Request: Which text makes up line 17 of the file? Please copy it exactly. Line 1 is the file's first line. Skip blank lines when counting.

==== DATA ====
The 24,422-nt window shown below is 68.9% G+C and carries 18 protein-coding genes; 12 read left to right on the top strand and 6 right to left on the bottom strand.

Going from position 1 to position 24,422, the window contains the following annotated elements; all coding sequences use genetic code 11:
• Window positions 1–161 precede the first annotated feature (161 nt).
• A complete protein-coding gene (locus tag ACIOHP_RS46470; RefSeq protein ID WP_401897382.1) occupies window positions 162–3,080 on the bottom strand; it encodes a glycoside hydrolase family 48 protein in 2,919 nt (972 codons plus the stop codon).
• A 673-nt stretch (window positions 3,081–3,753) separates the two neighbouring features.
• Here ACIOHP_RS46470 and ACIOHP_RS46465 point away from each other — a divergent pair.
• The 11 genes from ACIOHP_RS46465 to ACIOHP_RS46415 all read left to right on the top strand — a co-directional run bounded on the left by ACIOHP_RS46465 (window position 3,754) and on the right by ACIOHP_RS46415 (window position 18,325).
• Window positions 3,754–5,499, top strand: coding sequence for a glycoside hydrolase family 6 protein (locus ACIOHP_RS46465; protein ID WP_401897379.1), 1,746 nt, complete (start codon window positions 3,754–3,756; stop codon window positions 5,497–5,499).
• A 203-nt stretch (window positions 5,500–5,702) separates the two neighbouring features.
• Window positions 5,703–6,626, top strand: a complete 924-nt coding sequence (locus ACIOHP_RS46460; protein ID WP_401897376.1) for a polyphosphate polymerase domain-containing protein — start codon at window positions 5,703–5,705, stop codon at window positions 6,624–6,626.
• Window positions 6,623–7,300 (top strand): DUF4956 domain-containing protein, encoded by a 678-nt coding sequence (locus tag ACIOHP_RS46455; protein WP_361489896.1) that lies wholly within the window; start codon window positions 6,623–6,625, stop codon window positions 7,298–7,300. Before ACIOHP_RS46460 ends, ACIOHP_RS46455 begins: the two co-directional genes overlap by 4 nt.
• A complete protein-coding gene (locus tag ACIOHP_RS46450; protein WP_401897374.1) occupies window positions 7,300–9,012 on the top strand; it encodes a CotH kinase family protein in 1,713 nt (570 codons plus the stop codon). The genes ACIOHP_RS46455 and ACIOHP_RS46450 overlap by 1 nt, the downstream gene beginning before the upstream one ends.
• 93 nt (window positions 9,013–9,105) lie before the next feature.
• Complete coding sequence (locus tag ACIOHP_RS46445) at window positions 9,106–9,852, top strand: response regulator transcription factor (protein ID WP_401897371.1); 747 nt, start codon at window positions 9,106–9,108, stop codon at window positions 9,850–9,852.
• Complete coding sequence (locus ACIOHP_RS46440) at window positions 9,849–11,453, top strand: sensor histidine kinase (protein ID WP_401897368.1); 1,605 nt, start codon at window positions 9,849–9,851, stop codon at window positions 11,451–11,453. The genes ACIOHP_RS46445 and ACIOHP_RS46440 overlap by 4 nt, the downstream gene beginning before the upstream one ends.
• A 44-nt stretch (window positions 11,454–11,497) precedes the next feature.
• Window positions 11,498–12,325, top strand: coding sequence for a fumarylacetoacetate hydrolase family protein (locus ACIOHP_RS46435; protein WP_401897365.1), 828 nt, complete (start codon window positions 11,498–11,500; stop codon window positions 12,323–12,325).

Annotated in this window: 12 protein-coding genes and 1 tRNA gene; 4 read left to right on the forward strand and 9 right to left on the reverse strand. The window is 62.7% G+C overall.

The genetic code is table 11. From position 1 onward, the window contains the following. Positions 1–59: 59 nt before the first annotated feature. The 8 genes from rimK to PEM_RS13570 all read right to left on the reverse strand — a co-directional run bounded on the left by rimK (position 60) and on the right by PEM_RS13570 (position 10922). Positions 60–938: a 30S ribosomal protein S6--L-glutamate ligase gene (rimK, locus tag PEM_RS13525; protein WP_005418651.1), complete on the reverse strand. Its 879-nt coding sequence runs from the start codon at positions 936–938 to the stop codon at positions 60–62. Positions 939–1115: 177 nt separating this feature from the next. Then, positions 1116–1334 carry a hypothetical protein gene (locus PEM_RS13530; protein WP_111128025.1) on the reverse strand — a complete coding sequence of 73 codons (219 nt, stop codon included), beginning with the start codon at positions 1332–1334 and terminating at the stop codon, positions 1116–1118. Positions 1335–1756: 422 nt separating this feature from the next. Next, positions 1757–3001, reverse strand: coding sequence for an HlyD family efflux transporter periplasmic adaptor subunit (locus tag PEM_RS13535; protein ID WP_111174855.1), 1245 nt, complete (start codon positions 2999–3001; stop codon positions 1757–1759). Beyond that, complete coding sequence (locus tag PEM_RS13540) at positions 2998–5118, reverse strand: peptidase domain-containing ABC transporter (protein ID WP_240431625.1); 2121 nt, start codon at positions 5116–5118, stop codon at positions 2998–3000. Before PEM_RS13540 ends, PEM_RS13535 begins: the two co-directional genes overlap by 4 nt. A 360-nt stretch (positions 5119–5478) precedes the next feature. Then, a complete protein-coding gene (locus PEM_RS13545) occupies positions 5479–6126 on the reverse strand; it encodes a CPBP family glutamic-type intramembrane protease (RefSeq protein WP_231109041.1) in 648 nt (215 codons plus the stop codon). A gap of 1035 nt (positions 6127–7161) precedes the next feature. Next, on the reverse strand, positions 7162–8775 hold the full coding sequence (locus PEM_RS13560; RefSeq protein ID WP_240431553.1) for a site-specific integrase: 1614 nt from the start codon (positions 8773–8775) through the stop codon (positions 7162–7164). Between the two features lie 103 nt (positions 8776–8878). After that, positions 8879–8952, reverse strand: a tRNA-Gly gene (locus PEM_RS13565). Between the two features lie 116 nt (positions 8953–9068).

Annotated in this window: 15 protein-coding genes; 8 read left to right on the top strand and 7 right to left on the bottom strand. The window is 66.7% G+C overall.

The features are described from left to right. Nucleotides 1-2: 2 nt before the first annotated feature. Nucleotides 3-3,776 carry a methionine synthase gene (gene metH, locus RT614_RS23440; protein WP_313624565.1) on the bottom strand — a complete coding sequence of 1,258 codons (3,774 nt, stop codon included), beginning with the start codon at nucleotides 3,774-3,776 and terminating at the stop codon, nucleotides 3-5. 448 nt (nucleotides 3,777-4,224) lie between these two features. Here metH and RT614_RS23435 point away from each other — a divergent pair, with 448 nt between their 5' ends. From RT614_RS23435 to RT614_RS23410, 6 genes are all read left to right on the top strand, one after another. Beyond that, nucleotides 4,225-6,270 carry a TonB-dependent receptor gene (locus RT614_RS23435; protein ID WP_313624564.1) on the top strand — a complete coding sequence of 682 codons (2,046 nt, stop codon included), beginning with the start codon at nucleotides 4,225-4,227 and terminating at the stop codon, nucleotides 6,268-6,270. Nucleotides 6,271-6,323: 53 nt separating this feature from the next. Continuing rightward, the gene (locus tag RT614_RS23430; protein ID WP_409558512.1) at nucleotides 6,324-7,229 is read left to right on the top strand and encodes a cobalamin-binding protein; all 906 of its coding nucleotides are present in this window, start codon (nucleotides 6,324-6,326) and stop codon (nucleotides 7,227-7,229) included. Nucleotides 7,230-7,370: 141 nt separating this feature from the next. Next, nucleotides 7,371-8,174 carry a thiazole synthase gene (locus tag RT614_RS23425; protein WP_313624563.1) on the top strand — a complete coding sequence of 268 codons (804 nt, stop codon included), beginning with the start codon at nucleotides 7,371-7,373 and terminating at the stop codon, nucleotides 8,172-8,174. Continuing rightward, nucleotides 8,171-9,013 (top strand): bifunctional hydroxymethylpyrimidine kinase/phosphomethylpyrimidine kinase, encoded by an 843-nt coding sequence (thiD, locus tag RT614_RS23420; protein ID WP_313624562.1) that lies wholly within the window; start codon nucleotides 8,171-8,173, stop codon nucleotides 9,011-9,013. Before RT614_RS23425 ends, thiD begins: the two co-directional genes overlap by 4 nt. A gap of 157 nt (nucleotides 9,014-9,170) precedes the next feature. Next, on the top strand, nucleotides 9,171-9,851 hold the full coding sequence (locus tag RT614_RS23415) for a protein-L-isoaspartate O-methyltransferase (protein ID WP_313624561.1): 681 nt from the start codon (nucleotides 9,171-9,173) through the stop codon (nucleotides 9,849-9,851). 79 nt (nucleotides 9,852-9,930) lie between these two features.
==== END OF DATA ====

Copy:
• Window positions 11,498–12,325, top strand: coding sequence for a fumarylacetoacetate hydrolase family protein (locus ACIOHP_RS46435; protein WP_401897365.1), 828 nt, complete (start codon window positions 11,498–11,500; stop codon window positions 12,323–12,325).